Wednesday, September 07, 2011

TV TOPIC: Who Should Replace Stacey Dash on VH1's "Single Ladies"?

I don't normally tune into African American shows (even though I am African American), but I actually enjoyed VH1's "Single Ladies" this summer. Sure, it was the minority version of "Sex and the City," minus the voice over and the good writing. But it was also a fun examination of African American relationships and modern women, so I was a little disappointed to hear that after just one season, the series is falling apart.

According to VH1 reps, Stacey Dash (Val) has decided to leave the series because she can't stand to be away from her family. (They shoot in Atlanta and her family is based in L.A.). While I respect the idea of putting family before fame, I'm pretty sure she noticed the distance when she signed the contract. Google Maps could've helped her with that.

Gossip bloggers are speculating that the truth is Dash's diva behavior and on-set feud with her co-star LisaRaye (Keisha) got her fired. But I think Dash attempted to renegotiate her salary after the series was deemed a hit, hoping to bank off of her newly revived status. That might've worked...if one of her bosses wasn't Queen Latifah, a woman who's managed to stay in the game for the last 20 years, and whose greatest credit isn't a 90s movie and her ass.

So while it was fun seeing Dionne again, I say bring on the replacement options. The season ended with Val getting proposed to by her ex-boyfriend and her new boyfriend. They should wrap up her storyline with a scene where Keisha and April talk about how Val rejected them both and ran off to Cali to be with her tattoo artist K.C. and open a West Coast chain of her boutique, leaving her replacement in charge of her East Coast boutique. Whoever joins the series will have to appear to be in the 30-40 age range, and not be too classy so that it's not unbelievable when she has to have sex in a store or ride a fake bull. That cancels out the ever-advancing Jurnee Smollett ("Friday Night Lights"), the British import Thandie Newton, the seasoned vet Angela Bassett, etc., and leaves us with:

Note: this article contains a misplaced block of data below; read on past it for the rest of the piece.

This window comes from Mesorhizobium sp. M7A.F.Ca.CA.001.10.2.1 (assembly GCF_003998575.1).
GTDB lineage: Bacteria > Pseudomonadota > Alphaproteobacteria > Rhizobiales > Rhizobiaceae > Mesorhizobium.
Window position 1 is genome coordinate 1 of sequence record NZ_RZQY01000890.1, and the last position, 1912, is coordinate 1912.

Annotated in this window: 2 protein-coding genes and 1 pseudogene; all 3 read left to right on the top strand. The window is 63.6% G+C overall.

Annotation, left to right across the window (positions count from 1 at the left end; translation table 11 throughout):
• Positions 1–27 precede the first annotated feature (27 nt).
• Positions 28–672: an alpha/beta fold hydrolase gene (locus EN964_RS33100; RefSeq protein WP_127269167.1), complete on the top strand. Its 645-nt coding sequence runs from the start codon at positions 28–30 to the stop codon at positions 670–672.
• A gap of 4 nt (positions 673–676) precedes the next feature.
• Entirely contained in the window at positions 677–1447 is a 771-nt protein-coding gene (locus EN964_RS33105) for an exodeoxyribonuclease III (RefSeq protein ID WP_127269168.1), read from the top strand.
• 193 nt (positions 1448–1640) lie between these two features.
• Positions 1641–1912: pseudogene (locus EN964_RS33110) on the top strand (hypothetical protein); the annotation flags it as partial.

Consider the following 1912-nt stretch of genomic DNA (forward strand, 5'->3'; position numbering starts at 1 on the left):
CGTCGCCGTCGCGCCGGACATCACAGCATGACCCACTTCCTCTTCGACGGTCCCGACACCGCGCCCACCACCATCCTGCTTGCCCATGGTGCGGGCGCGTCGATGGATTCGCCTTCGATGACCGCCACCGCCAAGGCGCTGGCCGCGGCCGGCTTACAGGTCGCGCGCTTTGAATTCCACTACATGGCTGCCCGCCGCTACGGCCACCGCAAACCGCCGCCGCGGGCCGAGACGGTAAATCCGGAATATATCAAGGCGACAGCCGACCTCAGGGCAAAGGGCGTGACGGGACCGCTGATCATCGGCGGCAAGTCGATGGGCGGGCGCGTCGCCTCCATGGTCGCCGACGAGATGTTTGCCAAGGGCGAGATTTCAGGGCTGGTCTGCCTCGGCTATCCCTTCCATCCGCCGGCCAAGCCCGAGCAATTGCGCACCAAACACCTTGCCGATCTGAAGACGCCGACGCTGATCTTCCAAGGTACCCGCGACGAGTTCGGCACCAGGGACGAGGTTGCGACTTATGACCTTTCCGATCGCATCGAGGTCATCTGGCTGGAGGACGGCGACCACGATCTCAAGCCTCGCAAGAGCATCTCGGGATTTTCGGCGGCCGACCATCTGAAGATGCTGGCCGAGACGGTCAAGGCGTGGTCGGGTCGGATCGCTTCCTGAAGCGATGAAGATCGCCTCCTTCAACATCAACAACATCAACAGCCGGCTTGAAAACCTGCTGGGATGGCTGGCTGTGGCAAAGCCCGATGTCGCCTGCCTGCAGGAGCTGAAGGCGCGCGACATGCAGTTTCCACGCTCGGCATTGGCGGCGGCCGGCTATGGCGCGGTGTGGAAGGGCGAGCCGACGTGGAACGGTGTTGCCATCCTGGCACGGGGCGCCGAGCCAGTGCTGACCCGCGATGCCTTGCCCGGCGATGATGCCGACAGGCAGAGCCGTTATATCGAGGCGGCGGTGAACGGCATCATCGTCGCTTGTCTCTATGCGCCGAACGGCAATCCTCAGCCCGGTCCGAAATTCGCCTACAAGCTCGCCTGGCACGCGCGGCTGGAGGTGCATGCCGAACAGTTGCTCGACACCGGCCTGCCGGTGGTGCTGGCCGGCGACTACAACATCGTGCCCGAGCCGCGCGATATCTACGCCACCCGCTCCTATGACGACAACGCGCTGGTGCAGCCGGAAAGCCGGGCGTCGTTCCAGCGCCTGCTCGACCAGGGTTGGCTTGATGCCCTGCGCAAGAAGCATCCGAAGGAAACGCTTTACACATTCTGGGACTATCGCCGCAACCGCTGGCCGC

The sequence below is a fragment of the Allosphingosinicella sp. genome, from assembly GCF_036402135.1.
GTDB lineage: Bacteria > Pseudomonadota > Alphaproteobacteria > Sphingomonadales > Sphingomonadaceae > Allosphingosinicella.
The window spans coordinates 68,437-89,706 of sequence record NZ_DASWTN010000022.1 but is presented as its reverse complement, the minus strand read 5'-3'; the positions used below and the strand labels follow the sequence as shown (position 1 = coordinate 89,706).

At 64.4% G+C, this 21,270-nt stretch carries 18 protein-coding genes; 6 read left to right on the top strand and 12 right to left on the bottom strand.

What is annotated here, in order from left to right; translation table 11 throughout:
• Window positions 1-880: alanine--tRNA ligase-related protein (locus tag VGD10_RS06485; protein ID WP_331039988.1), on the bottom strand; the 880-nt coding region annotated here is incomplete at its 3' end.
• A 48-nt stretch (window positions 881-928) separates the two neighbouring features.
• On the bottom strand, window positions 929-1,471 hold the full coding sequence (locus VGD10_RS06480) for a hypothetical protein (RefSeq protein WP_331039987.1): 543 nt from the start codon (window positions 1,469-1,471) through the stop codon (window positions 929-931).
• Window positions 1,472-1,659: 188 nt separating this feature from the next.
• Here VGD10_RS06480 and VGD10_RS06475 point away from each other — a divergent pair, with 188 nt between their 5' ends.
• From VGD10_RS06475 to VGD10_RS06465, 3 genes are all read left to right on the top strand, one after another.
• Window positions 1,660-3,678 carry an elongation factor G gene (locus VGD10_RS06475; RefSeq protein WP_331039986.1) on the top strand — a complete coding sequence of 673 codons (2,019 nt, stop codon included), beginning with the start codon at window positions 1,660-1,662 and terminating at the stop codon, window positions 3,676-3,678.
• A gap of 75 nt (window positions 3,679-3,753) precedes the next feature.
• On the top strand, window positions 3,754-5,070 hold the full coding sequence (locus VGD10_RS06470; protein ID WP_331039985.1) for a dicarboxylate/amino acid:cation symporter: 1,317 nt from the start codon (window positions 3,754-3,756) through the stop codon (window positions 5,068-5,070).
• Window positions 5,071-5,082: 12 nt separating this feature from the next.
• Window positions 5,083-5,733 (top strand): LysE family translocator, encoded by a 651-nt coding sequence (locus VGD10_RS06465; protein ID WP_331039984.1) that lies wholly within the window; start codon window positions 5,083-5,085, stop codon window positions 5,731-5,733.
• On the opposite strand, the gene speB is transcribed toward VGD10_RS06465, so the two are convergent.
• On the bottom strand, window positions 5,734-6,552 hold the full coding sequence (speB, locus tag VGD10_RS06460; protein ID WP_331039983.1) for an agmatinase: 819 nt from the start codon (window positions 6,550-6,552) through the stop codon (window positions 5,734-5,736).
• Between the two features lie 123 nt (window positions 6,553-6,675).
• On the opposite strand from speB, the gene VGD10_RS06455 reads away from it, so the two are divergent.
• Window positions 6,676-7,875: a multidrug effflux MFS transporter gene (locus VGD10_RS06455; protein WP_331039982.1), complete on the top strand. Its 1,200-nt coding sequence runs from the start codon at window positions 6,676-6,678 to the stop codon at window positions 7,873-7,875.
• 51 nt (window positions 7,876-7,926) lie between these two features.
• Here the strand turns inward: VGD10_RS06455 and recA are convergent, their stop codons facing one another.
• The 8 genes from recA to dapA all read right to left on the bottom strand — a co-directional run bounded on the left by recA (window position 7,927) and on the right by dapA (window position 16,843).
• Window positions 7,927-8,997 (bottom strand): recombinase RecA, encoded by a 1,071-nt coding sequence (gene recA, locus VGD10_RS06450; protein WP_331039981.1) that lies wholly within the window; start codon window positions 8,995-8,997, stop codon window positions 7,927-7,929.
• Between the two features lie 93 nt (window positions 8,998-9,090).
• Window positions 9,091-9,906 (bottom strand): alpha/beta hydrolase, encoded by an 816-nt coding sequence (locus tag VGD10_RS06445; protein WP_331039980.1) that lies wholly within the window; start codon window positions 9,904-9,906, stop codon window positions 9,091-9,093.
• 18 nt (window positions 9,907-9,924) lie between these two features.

The Longshot: Halle Berry
The last time she made money at the box office was five years ago as a mutant. True, she made waves as a schizophrenic racist in Frankie & Alice last year, big enough to get a Golden Globes nod, but she's not exactly at the same level she was 10 years ago—before Catwoman. She could stand to join the ranks of other Hollywood actresses her age who are considering steady gigs on cable.

The 90s Romance Icon: Nia Long
One of the most beloved African American romances in film history is Love Jones, which starred Long. More than ten years later, that film is still cited as a cult favorite. Who better to navigate the torrential waters of modern love? Besides, Long is no stranger to TV ("Third Watch," "Big Shots," and "The Fresh Prince of Bel-Air"), and she has a certain innocence that the series could use to tone down the sometimes excessive raunch.

The Latest Romance Icon: Sanaa Lathan
Long may have been the first of their generation, but three years later Lathan followed suit with her own iconic African American romance, Love & Basketball. She shed her delicate demeanor and good girl act to play a tough tomboy, reluctant to give in to her feminine desires. She could add a level of gravitas that the series has yet to believably sew into the DNA of these ladies, and bring them one step closer to the bar that "Sex and the City" set so high.
The Sex Icon: Rihanna